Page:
There was continued activity across all the Defense and Aerospace areas including contracts, business transactions and technology development in the closing month of 2011. On the business front, there were a number of business acquisitions in December with Raytheon acquiring two companies to further extend Raytheon's capabilities to defend against sophisticated cybersecurity threats facing customers in the intelligence community, DoD and commercial organizations. General Dynamics sold its holdings in UAS Dynamics to partner Elbit Systems of America while also completing its acquisition of Force Protection. Back in Europe, a MoU was signed between Cassidian and AleniaAeronautica to jointly investigate the potential cooperation in the field of MALE UAS and UCAV platforms. Safran and Thales signed a preliminary agreement to form a joint venture to develop and market new electro-optical equipment for the defense market, and Thales also acquired US-based Tampa Microwave to complement Thales’s existing product portfolio and expand its capabilities in the wideband SATCOM domain.
Contract activity remained robust with Lockheed Martin involved in the Aegis program and for the continued contractor engineering technical support (CETS) services in support of the Egyptian AN/TPS-59(V)3E and M34 radar sets. Raytheon booked $320 million in new contract awards related to its AESA radar programs for domestic and international customers while the Missile Defense Agency awarded Raytheon a contract to provide two AN/TPY-2 radars to the U.S. Army as the radar component to the THAAD missile defense system. Raytheon also announced contract bookings related to its electronic warfare business and was also prolific in the weapons sector with contracts for the Standard Missile-3 Block IIA as well as multimillion-dollar contracts for the Royal Norwegian Air Force (RNoAF) and contract awards the Phalanx, SeaRAM and Land-based Phalanx weapons systems as well as the NATO SEASPARROW surface missile systems.
In the area of communications and navigation, Northrop Grumman announced a follow-on contract by the U.S. Navy to provide integration and laboratory test support for the LN-251 embedded GPS/fiber-optic inertial navigation system on the new CH-53K Super Stallion helicopter and is also working with ITT Exelis to compete for the U.S. Army's new vehicle-mounted, software-defined radio, the Mid-Tier Networking Vehicular Radio (MNVR), which replaces the cancelled Joint Tactical Radio System (JTRS) Ground Mobile Radio. Meanwhile, Rockwell Collins received an order for more than 20,000 additional Defense Advanced GPS Receiver (DAGR) units for use by the U.S. Armed Services and Allies, while BAE Systems has received a contract to design, install and test onboard radio communications and network capability for the U.S. Navy’s new DDG 113 and DDG 114 destroyers.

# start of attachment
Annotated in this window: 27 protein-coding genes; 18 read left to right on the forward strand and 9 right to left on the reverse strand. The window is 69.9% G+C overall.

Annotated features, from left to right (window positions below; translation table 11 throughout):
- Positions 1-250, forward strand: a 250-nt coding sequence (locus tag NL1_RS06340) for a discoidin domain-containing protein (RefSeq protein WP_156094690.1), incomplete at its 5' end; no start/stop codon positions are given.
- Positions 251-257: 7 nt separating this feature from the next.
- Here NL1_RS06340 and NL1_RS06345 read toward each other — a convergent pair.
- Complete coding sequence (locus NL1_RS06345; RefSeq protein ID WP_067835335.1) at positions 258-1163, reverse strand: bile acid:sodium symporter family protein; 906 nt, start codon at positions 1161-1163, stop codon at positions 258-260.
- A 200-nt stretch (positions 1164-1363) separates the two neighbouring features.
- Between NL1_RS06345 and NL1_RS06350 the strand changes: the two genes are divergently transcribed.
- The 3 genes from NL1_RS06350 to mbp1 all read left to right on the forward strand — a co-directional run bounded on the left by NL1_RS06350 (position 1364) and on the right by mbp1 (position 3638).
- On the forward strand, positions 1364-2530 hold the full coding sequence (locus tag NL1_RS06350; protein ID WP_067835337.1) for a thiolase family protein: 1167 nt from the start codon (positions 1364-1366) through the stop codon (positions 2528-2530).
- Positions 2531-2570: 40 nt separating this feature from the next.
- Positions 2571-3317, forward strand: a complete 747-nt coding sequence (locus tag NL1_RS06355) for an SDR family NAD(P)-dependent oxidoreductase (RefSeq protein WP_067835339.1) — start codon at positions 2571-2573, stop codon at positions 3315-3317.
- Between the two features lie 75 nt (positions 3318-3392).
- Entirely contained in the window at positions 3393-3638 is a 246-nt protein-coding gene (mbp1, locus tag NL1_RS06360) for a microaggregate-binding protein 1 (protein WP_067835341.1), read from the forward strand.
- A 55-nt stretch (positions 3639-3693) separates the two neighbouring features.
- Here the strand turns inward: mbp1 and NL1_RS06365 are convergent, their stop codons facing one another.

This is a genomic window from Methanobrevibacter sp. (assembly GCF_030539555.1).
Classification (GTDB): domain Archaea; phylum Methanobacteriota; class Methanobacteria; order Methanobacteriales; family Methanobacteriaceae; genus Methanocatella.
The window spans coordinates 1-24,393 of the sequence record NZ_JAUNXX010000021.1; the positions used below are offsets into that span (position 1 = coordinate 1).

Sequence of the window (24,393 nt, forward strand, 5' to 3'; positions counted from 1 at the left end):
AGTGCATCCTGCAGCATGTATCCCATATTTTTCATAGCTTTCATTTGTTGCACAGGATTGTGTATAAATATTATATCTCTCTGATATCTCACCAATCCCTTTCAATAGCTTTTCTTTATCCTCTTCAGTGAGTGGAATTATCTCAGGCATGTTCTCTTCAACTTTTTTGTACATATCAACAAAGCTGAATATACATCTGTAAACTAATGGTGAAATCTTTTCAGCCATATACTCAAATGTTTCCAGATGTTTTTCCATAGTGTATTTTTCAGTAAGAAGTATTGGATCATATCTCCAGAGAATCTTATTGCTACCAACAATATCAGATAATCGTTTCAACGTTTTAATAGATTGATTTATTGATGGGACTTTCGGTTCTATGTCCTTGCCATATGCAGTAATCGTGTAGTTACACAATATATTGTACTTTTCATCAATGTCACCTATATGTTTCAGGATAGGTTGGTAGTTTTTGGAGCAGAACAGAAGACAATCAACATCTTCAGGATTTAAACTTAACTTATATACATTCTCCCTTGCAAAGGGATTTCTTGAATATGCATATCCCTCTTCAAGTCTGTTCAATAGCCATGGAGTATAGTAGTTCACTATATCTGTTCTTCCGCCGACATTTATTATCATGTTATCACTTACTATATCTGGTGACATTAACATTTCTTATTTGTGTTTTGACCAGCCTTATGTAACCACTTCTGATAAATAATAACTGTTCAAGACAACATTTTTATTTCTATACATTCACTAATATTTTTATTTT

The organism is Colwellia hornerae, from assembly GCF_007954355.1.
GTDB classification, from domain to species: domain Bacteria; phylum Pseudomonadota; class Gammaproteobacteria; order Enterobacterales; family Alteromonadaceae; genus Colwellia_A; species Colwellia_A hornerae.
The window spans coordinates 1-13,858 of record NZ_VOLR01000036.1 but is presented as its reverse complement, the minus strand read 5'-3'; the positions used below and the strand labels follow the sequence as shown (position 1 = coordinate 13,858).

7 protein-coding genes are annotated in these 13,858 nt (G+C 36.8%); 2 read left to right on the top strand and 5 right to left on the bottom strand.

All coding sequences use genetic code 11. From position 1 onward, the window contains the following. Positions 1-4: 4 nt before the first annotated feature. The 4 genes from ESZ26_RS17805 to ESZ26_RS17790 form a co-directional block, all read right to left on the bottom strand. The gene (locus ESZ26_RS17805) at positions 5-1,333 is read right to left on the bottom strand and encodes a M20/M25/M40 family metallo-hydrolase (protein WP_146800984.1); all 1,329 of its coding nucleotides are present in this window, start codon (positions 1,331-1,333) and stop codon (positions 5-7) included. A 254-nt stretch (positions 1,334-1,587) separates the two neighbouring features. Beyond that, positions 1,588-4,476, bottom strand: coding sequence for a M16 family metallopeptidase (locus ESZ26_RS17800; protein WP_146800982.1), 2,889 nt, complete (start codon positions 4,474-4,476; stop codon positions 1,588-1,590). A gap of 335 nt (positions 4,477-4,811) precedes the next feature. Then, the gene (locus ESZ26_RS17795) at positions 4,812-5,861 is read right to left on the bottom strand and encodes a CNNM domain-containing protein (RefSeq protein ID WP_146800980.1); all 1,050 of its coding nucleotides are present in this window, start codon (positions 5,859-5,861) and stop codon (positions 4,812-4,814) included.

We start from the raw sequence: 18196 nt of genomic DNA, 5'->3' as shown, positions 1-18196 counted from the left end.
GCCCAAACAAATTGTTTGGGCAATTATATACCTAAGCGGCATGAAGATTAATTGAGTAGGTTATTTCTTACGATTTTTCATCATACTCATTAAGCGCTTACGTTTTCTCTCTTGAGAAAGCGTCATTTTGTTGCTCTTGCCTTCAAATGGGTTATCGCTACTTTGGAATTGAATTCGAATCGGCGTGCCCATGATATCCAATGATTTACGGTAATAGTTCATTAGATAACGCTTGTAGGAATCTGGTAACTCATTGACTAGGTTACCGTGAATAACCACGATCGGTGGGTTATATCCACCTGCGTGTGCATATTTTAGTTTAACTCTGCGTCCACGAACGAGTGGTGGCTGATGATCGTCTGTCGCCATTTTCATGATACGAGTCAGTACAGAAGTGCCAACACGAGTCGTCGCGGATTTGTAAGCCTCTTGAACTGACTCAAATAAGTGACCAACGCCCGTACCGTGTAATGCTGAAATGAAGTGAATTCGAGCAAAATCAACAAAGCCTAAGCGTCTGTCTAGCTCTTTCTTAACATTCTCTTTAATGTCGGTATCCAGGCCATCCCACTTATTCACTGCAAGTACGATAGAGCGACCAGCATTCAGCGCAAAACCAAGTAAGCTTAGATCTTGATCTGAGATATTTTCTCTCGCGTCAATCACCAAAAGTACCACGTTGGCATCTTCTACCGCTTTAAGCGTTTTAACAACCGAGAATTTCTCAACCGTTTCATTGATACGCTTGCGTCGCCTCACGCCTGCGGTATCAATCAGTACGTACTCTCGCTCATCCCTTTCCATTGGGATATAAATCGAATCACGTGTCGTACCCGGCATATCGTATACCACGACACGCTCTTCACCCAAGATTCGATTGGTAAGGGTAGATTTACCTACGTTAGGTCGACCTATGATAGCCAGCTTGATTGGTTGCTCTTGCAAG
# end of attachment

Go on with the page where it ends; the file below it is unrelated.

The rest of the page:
Despite the relatively robust performance as 2011 drew to a close, the uncertainties of budget cuts that loom over the industry will lead to pressures across the board with high profile programs such as the F-35 at the forefront of any potential cutbacks. The F-35 is the leading edge strike fighter of the moment, epitomizing the "fifth generation" of platforms and leading the field in terms of pushing the technology envelope in a host of areas through the development of numerous electronic subsystems. However, the program has been beset with problems including rising program costs, production and testing delays, partner nation commitment, the US and global economics and budget constraints.
Strategy Analytics analysis of the F-35 2011 baseline program projections points to a potential global production of 3,340 planes through 2036. Taking just the recent reduction in order quantity by the US DOD for F-35 fast-jets in 2012, and continued uncertainties in budget expenditures suggests continued shrinkage in the F-35 program. Couple escalating platform costs and delayed deliveries with budgetary constraints at partner nations increases the risk for order reduction or order cancellation. This suggests that the base line projections represent the most optimistic—but arguably least realistic outcome for the F-35 program.
Strategy Analytics has developed a range of alternate scenarios bracketed between the present expressed interest scenario and lower, more limited production case. Early curtailment could be one option with production limited to as few as 877 units but we believe total cancellation of the F-35 program is unlikely. The current environment fits a modeled projection of 2074 units produced through 2036—reducing production over the baseline by 37.5 percent.
See "Production Scenarios for the Lockheed Martin F-35 Lightning II" for additional information.